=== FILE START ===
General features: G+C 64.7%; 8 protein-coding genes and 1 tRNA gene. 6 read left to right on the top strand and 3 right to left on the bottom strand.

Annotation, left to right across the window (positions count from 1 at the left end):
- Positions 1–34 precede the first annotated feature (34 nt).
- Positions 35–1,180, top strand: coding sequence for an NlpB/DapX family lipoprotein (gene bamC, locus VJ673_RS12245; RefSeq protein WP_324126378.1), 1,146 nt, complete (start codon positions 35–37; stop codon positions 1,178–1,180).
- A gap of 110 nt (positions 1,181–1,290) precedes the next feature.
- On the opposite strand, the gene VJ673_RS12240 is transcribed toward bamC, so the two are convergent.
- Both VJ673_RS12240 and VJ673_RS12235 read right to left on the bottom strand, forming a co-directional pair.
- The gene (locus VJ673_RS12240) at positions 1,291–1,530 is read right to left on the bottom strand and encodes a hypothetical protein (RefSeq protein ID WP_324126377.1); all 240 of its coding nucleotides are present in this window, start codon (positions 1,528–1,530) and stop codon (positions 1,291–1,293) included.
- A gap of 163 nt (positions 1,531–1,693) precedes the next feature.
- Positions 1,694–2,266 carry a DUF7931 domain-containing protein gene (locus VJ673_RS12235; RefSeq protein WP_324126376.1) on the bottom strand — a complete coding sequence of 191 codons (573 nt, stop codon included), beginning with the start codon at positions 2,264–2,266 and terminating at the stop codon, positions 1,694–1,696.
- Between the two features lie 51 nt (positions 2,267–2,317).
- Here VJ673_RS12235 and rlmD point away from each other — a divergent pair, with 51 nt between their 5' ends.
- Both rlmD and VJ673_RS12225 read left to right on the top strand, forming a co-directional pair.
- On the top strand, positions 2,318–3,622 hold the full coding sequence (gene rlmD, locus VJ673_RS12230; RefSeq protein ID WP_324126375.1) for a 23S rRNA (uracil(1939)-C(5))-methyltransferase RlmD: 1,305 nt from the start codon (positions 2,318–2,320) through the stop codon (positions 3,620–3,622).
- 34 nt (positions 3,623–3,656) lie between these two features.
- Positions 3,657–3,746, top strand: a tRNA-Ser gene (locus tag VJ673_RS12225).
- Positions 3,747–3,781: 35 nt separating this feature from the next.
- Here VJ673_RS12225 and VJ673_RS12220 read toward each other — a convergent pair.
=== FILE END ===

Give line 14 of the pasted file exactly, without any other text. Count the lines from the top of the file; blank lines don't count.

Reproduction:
- On the top strand, positions 2,318–3,622 hold the full coding sequence (gene rlmD, locus VJ673_RS12230; RefSeq protein ID WP_324126375.1) for a 23S rRNA (uracil(1939)-C(5))-methyltransferase RlmD: 1,305 nt from the start codon (positions 2,318–2,320) through the stop codon (positions 3,620–3,622).